More evidence on the cost of obesity

ACOEM study shows work costs

Yet another study shows obesity increasingly is common in American workers, and it suggests being overweight is associated with sharply increased cardiovascular risk factors and work limitations. The latest study, reported in the December 2004 Journal of Occupational and Environmental Medicine, suggests being obese adds the equivalent of 20 years of age in terms of increased cardiovascular risks and decreased productivity.

The study was conducted by a research group led by Robin P. Hertz, PhD, of Pfizer Global Pharmaceuticals, NY, and published in the journal of the American College of Occupational and Environmental Medicine (ACOEM).

Hertz and colleagues analyzed data on nearly 2,400 American workers drawn from a 1999-2000 health survey. Twenty-nine percent of workers were classified as obese, a substantial increase over the 20% obesity rate reported in a 1988-1994 survey. Obesity was defined as a body mass index of 30 or higher.

Thirty-four percent of workers were classified as overweight, having a body mass index of 25 to 29.9. Compared with the obese group, overweight workers had a similar but less pronounced pattern of increased cardiovascular risk factors.

Cost to productivity

The research team reported that the health and productivity impact of obesity has the same effect as adding 20 years of age.

Several studies have tried to estimate the costs of the obesity epidemic to employers, focusing on outcomes such as medical claims. A 2004 study on work-based weight loss programs, conducted by the American Association of Occupational Health Nurses (AAOHN), estimated employers’ dollar costs due to obesity at $13 billion annually in health care costs and productivity. The Hertz study is the first specifically to examine the health status and work limitations associated with obesity in the working population.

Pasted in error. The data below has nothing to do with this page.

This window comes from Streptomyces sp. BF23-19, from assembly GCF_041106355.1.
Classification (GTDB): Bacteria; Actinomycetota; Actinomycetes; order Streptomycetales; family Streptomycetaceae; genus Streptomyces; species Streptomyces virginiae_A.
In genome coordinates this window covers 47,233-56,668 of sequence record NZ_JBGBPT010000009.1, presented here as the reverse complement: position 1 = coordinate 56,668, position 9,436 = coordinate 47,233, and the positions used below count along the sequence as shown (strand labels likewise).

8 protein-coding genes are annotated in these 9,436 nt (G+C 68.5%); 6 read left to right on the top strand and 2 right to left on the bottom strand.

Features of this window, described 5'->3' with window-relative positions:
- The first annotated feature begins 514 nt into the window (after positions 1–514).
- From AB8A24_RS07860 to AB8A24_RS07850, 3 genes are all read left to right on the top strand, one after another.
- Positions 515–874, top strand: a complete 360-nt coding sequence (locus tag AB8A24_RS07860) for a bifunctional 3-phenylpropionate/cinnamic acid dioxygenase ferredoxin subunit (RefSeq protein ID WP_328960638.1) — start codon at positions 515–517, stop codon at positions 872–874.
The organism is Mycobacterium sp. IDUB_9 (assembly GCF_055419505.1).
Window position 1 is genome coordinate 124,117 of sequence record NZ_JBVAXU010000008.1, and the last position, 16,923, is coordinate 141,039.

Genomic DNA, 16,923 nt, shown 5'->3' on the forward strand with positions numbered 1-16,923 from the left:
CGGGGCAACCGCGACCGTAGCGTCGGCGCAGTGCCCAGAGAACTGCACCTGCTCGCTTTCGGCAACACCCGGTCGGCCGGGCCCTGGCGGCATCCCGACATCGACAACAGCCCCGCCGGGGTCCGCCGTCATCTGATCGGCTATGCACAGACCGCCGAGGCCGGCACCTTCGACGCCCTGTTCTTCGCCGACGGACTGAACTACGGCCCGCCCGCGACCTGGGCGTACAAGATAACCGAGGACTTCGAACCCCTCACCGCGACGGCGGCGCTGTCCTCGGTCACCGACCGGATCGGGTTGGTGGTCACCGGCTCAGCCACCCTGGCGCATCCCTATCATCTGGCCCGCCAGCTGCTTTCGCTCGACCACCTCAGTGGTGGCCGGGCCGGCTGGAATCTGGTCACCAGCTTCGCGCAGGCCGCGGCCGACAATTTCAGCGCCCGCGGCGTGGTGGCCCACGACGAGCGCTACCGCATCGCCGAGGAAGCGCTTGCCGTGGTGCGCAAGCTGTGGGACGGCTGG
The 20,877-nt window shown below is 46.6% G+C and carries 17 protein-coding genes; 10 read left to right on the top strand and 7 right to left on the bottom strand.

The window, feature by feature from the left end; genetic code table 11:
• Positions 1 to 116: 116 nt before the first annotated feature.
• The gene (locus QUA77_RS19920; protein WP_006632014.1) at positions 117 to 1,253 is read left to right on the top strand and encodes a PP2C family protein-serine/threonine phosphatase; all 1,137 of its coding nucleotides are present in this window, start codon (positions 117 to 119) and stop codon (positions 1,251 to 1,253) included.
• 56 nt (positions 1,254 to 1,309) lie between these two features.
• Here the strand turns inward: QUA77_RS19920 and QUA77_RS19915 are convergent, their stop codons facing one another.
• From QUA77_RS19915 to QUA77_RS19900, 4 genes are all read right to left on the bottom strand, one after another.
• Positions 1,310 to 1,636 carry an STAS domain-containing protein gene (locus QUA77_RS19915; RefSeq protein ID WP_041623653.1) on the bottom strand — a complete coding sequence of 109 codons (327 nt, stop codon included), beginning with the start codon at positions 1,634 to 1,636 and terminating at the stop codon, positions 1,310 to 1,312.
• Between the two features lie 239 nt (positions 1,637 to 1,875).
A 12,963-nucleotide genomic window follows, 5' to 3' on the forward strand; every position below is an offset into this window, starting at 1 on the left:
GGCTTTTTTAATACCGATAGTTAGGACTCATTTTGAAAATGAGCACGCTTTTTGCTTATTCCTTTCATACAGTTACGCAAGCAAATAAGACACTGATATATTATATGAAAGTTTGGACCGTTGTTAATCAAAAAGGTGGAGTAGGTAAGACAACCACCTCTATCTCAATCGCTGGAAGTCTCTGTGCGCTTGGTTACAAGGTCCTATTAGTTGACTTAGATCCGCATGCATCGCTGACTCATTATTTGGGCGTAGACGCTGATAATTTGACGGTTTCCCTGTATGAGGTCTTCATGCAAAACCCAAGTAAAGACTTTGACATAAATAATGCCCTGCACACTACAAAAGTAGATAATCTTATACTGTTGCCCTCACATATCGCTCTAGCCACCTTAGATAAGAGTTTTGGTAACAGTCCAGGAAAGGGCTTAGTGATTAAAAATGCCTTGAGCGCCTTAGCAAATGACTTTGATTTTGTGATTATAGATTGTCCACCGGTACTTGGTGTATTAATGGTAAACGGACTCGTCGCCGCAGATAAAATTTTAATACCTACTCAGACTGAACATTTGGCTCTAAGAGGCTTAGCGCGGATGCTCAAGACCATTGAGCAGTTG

Hertz’ team reports that, based on their study and others, nearly two-thirds of workers are now classified as either overweight or obese. But AAOHN’s study found that only 2% of the working population claims to have participated in an employer-sponsored weight-management program.

However, of those who have participated, nearly 50% reached and maintained their weight-loss goals, AAOHN reported.

Over the last several decades, researchers have provided many estimates of the costs of overweight and obesity. These estimates differ according to their scope (e.g., the individual person, a particular company or health plan, or the nation as a whole), the timeliness of the data, and the methods used to derive them, including how obesity is defined, how the prevalence of obesity is determined, what associated disorders are included, the degree to which these disorders and obesity are considered to be associated, how costs are defined, and the assumptions used in calculating those costs.